Russia is currently bailing out Belarus to the tune of 2-3 billion US dollars a year, but will it insist on taking over a chunk of Belarus’s largest state-owned enterprises in return or simply annex its neighbour?
Belarus’s president of 27 years, Aleksander Lukashenko, is costing Russia about 2-3 billion US dollars a year, according to Tadeusz Giczan, the editor-in-chief Nexta, a Belarusian opposition Telegram channel.
The Kremlin, he notes, has so far been willing to pay the price. But if that cost were to increase to 10 billion US dollars – a possible side-effect of beefed-up EU sanctions – it might begin to reconsider.
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State capture is hardly novel for the Kremlin, but this time could constitute a development trap for Belarus, Anders Åslund, a senior fellow at the Atlantic Council in Washington, argues in his recent book Russia‘s Crony Capitalism: The Path from Market Economy to Kleptocracy.
In 2011, large Russian companies made their first attempt to buy up Belarus’s key companies, much as they have captured the Armenia economy, but did not fully succeed. Gazprom bought the Belarusian gas company and the half of the trunk pipeline it did not already own. Slavneft, controlled by Russian state company Rosneft, took over 42.5 per cent of the Mozyr oil refinery.
Today, Lukashenka has fewer options, no EU support and Russia’s tentacles are more tightly gripped around Minsk.
Russian oligarch Mikhail Gutseriev, for example, is a major player in the Belarusian oil refining industry, while three Russian state banks, Sberbank, VTB, and Gazprombank, play important roles in the Belarusian banking system.
Russian chemical producer Uralkhem, owned by the Belarusian-born Russian citizen Dmitri Mazepin, is reportedly trying to acquire the Belarusian chemical and fertiliser company Hrodna Azot, which ranks is Belarus’s fourth largest exporter.
Russia’s potash giant Uralkali is eyeing Belarusian Belaruskali, the biggest potash producer in the world. Uralkali has been a major rival to Belaruskali, and could step into the Belarusian producer’s shoes if its main export product is sanctioned.
Uralkali has reportedly long wanted Belaruskali. In 2012, Lukashenko reportedly claimed he had been offered five billion US dollars in kickbacks by unidentified “Moscow oligarchs” if he agreed to sell the state-run company for 10 billion US dollars.
Together, the Mozyr and Naftan oil refineries, Belaruskali, and Hrodno Azot account for two-thirds of Belarus’s exports to the West.
The EU approved sanctions last week targeting industries that finance the Belarusian regime. EU officials said the sanctions are among the toughest it has ever imposed, focusing on seven sectors, including Belarus’s lucrative tobacco-processing business; petroleum; finance; and the import of arms and surveillance technology that could be used against anti-government protesters.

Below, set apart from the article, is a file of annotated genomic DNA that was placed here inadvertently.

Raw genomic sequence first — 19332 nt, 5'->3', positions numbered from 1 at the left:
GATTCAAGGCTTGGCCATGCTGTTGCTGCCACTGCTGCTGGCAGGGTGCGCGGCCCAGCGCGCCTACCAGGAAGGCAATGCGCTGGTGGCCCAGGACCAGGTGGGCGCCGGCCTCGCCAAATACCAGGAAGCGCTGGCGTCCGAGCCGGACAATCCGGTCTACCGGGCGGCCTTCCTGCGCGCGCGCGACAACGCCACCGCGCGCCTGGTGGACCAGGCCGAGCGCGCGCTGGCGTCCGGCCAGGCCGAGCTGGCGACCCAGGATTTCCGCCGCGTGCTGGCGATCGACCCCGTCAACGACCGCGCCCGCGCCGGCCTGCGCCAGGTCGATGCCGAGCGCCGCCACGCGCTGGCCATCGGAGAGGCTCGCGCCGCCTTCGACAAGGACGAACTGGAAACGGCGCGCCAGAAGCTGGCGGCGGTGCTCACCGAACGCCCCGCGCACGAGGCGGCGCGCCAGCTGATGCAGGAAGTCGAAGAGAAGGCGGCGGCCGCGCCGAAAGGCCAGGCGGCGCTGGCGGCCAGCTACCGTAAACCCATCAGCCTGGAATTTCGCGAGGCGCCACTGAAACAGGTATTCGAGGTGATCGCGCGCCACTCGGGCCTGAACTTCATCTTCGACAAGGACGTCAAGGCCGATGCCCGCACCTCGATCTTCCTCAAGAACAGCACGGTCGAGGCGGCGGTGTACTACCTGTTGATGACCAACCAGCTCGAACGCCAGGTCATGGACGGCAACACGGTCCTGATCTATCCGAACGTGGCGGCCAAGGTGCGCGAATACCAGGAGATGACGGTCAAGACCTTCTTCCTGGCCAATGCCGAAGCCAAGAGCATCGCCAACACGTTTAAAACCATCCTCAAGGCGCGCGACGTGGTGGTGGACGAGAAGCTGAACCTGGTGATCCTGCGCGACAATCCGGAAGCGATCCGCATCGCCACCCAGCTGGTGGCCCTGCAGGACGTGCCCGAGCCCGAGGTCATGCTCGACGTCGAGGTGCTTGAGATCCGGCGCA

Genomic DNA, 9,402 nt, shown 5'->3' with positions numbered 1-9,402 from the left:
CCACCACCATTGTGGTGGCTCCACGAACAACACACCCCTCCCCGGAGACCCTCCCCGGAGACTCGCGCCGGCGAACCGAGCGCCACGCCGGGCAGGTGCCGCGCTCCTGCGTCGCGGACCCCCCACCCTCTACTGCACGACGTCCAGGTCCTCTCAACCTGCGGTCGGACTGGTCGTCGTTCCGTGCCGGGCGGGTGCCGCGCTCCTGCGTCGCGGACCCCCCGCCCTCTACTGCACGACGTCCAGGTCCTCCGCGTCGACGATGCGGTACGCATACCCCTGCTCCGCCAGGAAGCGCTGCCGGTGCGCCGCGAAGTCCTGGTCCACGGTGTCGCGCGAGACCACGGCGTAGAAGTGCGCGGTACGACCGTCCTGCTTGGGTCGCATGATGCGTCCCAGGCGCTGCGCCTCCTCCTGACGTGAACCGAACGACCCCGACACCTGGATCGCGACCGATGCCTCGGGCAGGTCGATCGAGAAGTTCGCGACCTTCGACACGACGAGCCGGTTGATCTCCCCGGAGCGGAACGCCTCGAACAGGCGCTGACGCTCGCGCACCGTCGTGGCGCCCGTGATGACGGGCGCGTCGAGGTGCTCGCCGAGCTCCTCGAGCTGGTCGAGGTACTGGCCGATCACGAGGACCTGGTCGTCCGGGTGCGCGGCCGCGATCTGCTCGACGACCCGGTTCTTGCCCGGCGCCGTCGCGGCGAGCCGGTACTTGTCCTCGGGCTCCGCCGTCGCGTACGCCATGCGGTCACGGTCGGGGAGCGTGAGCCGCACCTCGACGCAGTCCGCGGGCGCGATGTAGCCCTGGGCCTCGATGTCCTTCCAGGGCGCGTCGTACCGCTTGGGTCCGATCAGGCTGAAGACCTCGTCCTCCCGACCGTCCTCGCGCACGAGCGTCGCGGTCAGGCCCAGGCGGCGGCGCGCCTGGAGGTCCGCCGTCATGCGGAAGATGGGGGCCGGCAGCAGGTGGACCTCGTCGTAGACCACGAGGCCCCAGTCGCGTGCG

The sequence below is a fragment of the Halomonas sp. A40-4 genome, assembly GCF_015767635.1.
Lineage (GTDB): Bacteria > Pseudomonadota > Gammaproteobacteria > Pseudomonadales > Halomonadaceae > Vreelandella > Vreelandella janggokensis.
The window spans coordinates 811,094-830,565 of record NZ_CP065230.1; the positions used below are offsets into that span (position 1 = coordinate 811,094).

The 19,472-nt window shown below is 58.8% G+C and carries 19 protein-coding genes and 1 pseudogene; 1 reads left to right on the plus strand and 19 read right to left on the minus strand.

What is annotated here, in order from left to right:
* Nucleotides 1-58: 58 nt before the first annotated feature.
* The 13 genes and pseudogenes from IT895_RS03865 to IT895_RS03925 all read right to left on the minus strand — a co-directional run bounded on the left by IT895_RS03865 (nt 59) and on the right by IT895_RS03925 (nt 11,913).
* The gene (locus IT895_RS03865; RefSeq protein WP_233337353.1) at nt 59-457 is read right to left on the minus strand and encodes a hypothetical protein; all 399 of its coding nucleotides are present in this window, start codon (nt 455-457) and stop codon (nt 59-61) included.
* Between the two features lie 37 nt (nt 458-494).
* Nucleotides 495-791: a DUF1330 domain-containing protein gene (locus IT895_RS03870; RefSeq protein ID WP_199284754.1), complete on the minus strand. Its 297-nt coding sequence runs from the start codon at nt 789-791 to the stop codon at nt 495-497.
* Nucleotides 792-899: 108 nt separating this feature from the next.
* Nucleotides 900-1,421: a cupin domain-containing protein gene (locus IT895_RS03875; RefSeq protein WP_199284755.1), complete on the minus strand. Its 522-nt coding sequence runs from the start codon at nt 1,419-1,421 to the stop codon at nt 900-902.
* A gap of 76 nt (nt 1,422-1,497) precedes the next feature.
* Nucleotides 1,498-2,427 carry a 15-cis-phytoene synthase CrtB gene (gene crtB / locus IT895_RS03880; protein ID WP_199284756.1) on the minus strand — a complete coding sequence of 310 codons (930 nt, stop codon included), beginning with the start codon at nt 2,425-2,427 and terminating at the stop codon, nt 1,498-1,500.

But none will feel the pinch of Brussels’ sanctions more than Belarus’s biggest export, potash fertiliser.
“The key word, I think, is potash,” says Jean Asselborn, the foreign minister of Luxembourg. “We know that Belarus produces very much potash — it is one of the biggest suppliers globally — and I think it would hurt Lukashenko very much if we managed something in this area.”
But EU firms need Belarusian potash and damaging Belarusian potash exports will benefit Russian companies. EU member state Lithuania’s port of Klaipeda would also likely suffer.
Åslund believes sanctions against Belarus alone will be ineffective. Sanctioning large Belarusian state-controlled companies, without at the same time also targeting their Russian interlocutors, risks pushing them into the arms of Kremlin-linked companies.
The dilemma is manifest in the sanctions’ loopholes. European firms that signed contracts to import Belarusian potash before June 25, the day the sanctions were agreed, can continue to do so.
Belarusian opposition leader Svetlana Tikhanovskaya has called on the EU to “close the loopholes”.
The EU made up about eight per cent of Belaruskali’s sales in 2020.
Belarus Potash Company, the marketing arm of Belaruskali, has said that sanctions on exports could “provoke a global collapse” in fertiliser and agriculture markets and could have a wide-ranging impact on global food security.
Belarus is one of the world’s largest potash-producing nations, second only to Canada; producing approximately 12 million tonnes per year of the potassium-rich fertiliser – around 20 per cent of global supply.
According to the Interfax news agency, Belarusian potash exports fell by 16 per cent year-on-year, to 2.2 billion US dollars in January-November 2020.
The potash is primarily exported from the Baltic port of Klaipeda – which handles 97 per cent of Belarusian potash exports. The Lithuanian port earns 14 million euros a year from a transport contract that runs until 2023.
Belarus is now expected to reroute the sanctioned potash to customers outside the EU via Russian and Ukrainian ports, which will add to transport costs.
However, the impact of sanctions on the port will not be major and will likely be compensated by growth elsewhere, the port said in a statement cited by Reuters.
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